Indirect immunofluorescence analysis on Xenopus embryo cryosections was performed as described previously (Ossipova et al., 2007; Fagotto and Gumbiner, 1994). Embryos were cryosectioned at 10μm using the Leica cryostat CM3050. The following antibodies were used: anti-XSox3c (Zhang et al., 2003, 1:500), anti-GFP (B2, Santa-Cruz 1:200), anti-phospho-histone H3 (Cell Signaling, 1:300). Images were digitally acquired on a Zeiss Axiophot microscope at 200x magnification. Aphidicolin treatment (Sigma) was performed as described (Hardcastle and Papalopulu, 2000). Representative sections of 5–10 embryos per experimental group are shown.
C17.2 cells were fixed with 4% paraformaldehyde for 10 min, permeabilized with PBS, 0.2% Triton X-100, blocked with PBS-5% goat serum, and probed with anti-β-tubulin III (TuJ1, Covance; 1:500) or anti-Nestin (R401, DSHB, 1:50) and Cy3-conjugated goat anti-mouse antibody (Jackson ImmunoResearch; 1:100). Coverslips were mounted in Vectashield/DAPI (Vector Laboratories). The number of labeled cells (at least 50 cells per field) was determined under a fluorescence microscope (AxioImager, Zeiss) with Axiovision imaging software (Zeiss). The ratio of TuJ1- or Nestin-positive cells to GFP-expressing cells for each field is presented. Results are expressed as the means ± s. d. of five random fields per sample with triplicate samples per group from three to five independent experiments in parallel cultures.
Self-inactivating lentiviral vector pVVPW, pVVPW-IRES-eGFP, the envelope plasmid pMD.G and the packaging plasmid pCMV R8.2 were kindly provided by Luca Gusella (Battini et al., 2006). GFP-tagged versions of aPKC-CAAX, aPKC-N, PAR-1 and PAR-1T560A were generated from cDNAs encoding rat PKC zeta, accession number NM_022507 (Parkinson et al., 2004), and Xenopus PAR-1A, accession number AF509737, and PAR-1T560A (Ossipova et al., 2005; Ossipova et al., 2007) by Pfu-mediated PCR. GFP-tagged aPKC-CAAX and aPKC-N were subcloned in frame into pXT7-GFP vector (Itoh et al., 2000) as Eco RI inserts. PAR-1 and PAR-1T560A were subcloned as Bgl II/Sal I inserts. To generate GFP–tagged versions in pVVPW, aPKC-CAAX and aPKC-N were amplified using pXT7-eGFP constructs as templates and inserted into the Nhe I and Eco RI sites of VVPW. GFP–tagged PAR-1 and PAR-1T560A in pVVPW were subcloned as Nhe I/Not I inserts. Plasmids were verified by sequencing. Primer oligonucleotide sequences and further construction details are available upon request.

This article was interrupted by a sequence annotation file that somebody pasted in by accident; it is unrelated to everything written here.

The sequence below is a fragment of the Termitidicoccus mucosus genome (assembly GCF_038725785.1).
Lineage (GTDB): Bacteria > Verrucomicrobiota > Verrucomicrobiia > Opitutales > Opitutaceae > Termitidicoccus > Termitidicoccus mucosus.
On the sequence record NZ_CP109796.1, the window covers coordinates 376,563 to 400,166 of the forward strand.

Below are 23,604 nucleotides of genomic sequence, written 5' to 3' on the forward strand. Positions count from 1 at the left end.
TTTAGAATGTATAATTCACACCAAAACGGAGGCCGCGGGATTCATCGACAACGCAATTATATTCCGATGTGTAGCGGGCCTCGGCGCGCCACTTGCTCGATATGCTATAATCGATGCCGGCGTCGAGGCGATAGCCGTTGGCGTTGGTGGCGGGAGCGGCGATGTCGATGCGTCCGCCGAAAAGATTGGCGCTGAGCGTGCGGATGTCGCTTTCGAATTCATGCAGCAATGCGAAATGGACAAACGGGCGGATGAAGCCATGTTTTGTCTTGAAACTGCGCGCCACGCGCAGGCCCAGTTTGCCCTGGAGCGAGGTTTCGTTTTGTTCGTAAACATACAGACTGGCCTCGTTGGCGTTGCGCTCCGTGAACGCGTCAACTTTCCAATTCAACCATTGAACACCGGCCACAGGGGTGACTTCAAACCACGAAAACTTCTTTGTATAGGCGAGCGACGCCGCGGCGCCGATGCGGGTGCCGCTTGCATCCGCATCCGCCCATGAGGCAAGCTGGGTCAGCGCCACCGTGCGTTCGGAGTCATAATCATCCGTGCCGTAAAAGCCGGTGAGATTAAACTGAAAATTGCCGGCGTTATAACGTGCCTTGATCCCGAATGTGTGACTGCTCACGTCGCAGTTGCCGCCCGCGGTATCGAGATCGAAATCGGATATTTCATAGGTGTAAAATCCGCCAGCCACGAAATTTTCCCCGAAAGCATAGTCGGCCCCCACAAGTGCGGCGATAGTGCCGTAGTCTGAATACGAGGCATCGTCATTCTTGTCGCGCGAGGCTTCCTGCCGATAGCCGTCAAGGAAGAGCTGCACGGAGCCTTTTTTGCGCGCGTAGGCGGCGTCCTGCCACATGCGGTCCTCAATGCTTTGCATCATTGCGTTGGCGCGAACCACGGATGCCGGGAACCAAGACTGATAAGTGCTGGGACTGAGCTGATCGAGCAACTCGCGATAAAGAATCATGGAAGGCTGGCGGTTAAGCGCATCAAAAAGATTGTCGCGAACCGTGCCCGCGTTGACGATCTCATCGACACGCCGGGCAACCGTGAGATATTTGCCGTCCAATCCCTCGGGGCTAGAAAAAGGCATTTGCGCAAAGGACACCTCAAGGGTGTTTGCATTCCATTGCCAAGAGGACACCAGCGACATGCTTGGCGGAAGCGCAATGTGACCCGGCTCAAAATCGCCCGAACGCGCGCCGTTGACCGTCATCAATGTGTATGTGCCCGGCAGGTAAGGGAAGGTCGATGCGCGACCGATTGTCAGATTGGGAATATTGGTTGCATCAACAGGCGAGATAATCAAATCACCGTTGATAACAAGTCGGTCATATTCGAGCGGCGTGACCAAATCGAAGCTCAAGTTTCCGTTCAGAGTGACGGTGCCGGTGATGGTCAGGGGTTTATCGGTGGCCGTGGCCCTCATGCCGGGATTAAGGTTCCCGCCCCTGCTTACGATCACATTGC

Lentiviruses were produced by transient transfection as described (Battini et al., 2006), with several modifications. Briefly, 3×106 HEK293T cells were plated into 10 cm2 plate and adherent cells were transfected 24 h later using 150 μl of linear polyethylenimine (1 mg/ml, Polysciences) with a total of 16 μg of plasmid DNA: 8 μg of the lentiviral vector, 6 μg of pCMV R8.2, and 2 μg of pMD.G. Cell culture medium was replaced 24 hours after transfection with medium supplemented with 4 mM sodium butyrate. Culture supernatant were collected at 48–96 h after transfection, filtered and concentrated by ultracentrifugation (50,000 g, for 2.5 h at 4°C). The viral pellet was resuspended in complete culture medium and aliquots were stored at −80°C. Viral titers estimated from GFP expression in HEK293T cells transduced with serial dilutions of concentrated lentiviruses, ranged from 106 to 108 transducing units per milliliter. For transduction, cells were seeded in 12-well plates (1×105 per well) and shifted the following day to virus-containing medium in the presence of 8 μg/ml polybrene (Fluka). Viruses were removed after 24 h of incubation, and cells were expanded for differentiation, western analysis and immunocytochemistry. More than 90% of cells expressed GFP at least 7 days after transduction as assessed by flow cytometry, western analysis and immunofluorescence.
We thank A. Chitnis, E. Fuchs, P. Gergen, V. Joukov, C. Kintner, J. Kitajewski, P. Krieg, Q. Ma, Z. Pan, G. Thomsen, G. Weinmaster for plasmids, E. Snyder for C17.2 cells, L. Gusella and A. Terskikh for help with lentiviral preparations, M. Klymkowsky for the Sox3 antibody, R. Cagan, M. Rendl and A. Sproul for reading the manuscript, D. Weinstein, T. Haremaki and members of the Sokol laboratory for discussions. We especially thank J. Green for his support and discussions at the early stages of this project. This work was supported by the NIH (S. S.), the Grant Lavoisier and the Philippe Foundation fellowship (J. E).